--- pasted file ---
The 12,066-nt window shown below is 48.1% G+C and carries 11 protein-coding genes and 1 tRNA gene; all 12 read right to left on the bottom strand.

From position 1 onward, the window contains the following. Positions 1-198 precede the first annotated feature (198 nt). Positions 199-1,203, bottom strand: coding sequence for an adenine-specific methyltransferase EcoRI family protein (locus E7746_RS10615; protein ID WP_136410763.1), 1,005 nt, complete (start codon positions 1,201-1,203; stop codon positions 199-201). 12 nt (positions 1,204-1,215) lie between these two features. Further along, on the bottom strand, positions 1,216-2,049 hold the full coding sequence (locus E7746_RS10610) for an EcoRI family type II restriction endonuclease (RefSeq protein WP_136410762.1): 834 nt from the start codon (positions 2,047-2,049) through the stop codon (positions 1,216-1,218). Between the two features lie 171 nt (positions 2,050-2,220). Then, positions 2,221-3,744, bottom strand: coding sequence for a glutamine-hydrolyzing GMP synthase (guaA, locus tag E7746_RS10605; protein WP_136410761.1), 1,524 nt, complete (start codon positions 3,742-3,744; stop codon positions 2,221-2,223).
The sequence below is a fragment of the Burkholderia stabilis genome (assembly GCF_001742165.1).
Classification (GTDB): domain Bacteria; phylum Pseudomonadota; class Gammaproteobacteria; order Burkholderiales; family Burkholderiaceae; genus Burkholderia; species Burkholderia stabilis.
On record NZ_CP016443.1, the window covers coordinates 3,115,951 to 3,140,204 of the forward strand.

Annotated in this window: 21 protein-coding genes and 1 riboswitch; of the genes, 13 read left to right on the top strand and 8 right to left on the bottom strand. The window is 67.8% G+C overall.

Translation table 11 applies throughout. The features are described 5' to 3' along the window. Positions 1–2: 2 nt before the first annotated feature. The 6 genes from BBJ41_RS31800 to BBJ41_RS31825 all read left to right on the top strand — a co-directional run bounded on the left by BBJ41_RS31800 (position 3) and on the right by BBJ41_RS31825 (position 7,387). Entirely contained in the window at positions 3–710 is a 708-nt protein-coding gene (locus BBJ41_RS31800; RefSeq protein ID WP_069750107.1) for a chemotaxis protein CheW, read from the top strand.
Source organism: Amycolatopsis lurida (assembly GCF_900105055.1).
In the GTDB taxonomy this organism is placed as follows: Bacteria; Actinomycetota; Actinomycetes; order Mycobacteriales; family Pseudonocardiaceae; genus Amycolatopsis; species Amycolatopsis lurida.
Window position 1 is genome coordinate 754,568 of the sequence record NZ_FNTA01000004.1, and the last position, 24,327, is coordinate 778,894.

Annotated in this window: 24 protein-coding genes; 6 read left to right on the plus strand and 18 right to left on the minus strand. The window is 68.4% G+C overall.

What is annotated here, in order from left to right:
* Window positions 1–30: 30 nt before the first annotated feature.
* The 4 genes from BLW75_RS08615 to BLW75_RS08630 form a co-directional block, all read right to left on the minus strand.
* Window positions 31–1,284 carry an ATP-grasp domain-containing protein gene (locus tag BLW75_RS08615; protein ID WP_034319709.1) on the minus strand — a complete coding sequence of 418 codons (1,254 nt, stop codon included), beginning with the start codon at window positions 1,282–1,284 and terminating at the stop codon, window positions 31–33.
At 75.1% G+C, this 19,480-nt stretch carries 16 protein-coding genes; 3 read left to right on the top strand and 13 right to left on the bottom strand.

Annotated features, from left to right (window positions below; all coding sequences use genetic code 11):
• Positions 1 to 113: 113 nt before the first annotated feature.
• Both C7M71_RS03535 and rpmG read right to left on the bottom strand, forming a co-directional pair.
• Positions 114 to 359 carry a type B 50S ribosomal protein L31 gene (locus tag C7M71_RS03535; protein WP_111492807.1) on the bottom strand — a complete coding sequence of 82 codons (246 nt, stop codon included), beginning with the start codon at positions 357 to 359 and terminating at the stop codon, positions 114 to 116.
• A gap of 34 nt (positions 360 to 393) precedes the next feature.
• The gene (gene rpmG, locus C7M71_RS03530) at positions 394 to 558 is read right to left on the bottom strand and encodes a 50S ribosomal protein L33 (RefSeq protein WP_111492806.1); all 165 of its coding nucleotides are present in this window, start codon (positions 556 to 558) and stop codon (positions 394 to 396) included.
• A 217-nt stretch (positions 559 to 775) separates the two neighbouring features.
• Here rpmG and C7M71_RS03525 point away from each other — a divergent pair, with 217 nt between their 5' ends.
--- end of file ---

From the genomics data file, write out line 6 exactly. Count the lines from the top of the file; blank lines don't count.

Annotated in this window: 21 protein-coding genes and 1 riboswitch; of the genes, 13 read left to right on the top strand and 8 right to left on the bottom strand. The window is 67.8% G+C overall.